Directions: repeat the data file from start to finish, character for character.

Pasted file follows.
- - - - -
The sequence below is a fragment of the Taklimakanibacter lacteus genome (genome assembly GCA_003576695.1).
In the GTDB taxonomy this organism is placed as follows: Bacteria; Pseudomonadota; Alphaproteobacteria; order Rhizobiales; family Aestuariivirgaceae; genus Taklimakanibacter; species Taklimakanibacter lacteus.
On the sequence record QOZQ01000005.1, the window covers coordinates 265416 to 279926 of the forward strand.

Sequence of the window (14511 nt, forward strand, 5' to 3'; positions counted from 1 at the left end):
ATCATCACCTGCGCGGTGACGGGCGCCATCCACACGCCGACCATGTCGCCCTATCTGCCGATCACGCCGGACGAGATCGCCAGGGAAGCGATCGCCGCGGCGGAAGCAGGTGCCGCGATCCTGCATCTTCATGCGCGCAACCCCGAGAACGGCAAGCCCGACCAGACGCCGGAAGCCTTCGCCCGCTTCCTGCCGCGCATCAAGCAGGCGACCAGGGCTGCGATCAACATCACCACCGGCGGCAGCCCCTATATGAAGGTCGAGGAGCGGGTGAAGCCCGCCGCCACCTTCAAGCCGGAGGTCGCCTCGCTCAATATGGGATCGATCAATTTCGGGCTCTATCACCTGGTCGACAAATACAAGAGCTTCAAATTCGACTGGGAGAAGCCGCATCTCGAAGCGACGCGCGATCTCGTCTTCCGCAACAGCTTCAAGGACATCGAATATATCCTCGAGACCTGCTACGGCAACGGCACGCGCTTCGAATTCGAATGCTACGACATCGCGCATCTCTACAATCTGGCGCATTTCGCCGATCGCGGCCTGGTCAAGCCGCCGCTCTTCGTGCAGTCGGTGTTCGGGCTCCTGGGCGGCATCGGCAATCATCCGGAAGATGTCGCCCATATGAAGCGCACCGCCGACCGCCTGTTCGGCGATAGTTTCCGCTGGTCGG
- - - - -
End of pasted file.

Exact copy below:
The sequence below is a fragment of the Taklimakanibacter lacteus genome (genome assembly GCA_003576695.1).
In the GTDB taxonomy this organism is placed as follows: Bacteria; Pseudomonadota; Alphaproteobacteria; order Rhizobiales; family Aestuariivirgaceae; genus Taklimakanibacter; species Taklimakanibacter lacteus.
On the sequence record QOZQ01000005.1, the window covers coordinates 265416 to 279926 of the forward strand.

Sequence of the window (14511 nt, forward strand, 5' to 3'; positions counted from 1 at the left end):
ATCATCACCTGCGCGGTGACGGGCGCCATCCACACGCCGACCATGTCGCCCTATCTGCCGATCACGCCGGACGAGATCGCCAGGGAAGCGATCGCCGCGGCGGAAGCAGGTGCCGCGATCCTGCATCTTCATGCGCGCAACCCCGAGAACGGCAAGCCCGACCAGACGCCGGAAGCCTTCGCCCGCTTCCTGCCGCGCATCAAGCAGGCGACCAGGGCTGCGATCAACATCACCACCGGCGGCAGCCCCTATATGAAGGTCGAGGAGCGGGTGAAGCCCGCCGCCACCTTCAAGCCGGAGGTCGCCTCGCTCAATATGGGATCGATCAATTTCGGGCTCTATCACCTGGTCGACAAATACAAGAGCTTCAAATTCGACTGGGAGAAGCCGCATCTCGAAGCGACGCGCGATCTCGTCTTCCGCAACAGCTTCAAGGACATCGAATATATCCTCGAGACCTGCTACGGCAACGGCACGCGCTTCGAATTCGAATGCTACGACATCGCGCATCTCTACAATCTGGCGCATTTCGCCGATCGCGGCCTGGTCAAGCCGCCGCTCTTCGTGCAGTCGGTGTTCGGGCTCCTGGGCGGCATCGGCAATCATCCGGAAGATGTCGCCCATATGAAGCGCACCGCCGACCGCCTGTTCGGCGATAGTTTCCGCTGGTCGG